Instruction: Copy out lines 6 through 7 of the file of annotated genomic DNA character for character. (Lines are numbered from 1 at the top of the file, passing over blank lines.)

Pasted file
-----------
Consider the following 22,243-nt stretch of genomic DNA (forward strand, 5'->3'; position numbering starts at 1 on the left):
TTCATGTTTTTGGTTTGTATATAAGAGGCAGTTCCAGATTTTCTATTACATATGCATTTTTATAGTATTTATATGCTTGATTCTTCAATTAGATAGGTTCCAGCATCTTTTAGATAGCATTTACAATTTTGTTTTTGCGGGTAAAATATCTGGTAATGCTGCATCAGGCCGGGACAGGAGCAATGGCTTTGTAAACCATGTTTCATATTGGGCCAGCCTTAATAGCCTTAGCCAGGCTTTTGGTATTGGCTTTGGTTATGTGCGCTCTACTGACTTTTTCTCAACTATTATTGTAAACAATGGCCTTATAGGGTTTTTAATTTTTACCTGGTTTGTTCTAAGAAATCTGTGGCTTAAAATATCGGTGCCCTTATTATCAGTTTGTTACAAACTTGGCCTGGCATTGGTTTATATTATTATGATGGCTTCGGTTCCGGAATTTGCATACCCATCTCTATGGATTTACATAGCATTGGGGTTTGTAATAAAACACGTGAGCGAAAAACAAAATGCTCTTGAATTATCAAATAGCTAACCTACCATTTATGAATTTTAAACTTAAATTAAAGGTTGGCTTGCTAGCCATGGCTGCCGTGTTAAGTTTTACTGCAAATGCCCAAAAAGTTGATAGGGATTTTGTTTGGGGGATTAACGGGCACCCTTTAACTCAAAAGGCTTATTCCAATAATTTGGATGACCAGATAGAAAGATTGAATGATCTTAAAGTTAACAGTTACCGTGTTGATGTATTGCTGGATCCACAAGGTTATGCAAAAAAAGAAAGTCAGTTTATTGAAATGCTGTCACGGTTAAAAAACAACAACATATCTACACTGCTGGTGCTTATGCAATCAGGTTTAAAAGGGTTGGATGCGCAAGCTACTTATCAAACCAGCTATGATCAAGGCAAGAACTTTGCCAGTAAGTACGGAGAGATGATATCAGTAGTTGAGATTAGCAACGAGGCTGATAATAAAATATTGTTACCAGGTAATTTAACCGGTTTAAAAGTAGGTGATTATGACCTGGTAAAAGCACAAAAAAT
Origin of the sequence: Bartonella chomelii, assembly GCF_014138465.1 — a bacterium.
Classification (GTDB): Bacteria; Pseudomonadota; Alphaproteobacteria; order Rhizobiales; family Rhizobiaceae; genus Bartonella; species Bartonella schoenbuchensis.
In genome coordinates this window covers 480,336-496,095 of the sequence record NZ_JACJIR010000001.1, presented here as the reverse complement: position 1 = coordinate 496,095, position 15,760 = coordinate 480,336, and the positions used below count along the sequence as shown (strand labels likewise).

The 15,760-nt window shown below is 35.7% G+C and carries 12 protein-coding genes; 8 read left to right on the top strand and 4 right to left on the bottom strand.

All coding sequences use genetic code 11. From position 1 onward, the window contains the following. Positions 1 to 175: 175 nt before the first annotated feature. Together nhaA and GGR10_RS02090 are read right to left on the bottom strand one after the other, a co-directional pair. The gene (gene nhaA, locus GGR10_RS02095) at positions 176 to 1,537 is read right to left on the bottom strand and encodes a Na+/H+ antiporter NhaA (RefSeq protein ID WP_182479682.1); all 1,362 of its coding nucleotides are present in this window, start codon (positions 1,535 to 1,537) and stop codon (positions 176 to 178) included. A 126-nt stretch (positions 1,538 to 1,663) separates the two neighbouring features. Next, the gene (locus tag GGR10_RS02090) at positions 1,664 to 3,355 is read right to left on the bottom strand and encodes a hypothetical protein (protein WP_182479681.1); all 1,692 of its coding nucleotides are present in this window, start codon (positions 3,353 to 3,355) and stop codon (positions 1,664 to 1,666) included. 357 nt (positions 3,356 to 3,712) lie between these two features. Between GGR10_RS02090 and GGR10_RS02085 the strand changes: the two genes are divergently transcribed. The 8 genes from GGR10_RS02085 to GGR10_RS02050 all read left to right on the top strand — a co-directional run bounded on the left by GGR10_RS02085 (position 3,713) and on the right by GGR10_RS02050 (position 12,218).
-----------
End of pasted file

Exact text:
The 15,760-nt window shown below is 35.7% G+C and carries 12 protein-coding genes; 8 read left to right on the top strand and 4 right to left on the bottom strand.

All coding sequences use genetic code 11. From position 1 onward, the window contains the following. Positions 1 to 175: 175 nt before the first annotated feature. Together nhaA and GGR10_RS02090 are read right to left on the bottom strand one after the other, a co-directional pair. The gene (gene nhaA, locus GGR10_RS02095) at positions 176 to 1,537 is read right to left on the bottom strand and encodes a Na+/H+ antiporter NhaA (RefSeq protein ID WP_182479682.1); all 1,362 of its coding nucleotides are present in this window, start codon (positions 1,535 to 1,537) and stop codon (positions 176 to 178) included. A 126-nt stretch (positions 1,538 to 1,663) separates the two neighbouring features. Next, the gene (locus tag GGR10_RS02090) at positions 1,664 to 3,355 is read right to left on the bottom strand and encodes a hypothetical protein (protein WP_182479681.1); all 1,692 of its coding nucleotides are present in this window, start codon (positions 3,353 to 3,355) and stop codon (positions 1,664 to 1,666) included. 357 nt (positions 3,356 to 3,712) lie between these two features. Between GGR10_RS02090 and GGR10_RS02085 the strand changes: the two genes are divergently transcribed. The 8 genes from GGR10_RS02085 to GGR10_RS02050 all read left to right on the top strand — a co-directional run bounded on the left by GGR10_RS02085 (position 3,713) and on the right by GGR10_RS02050 (position 12,218).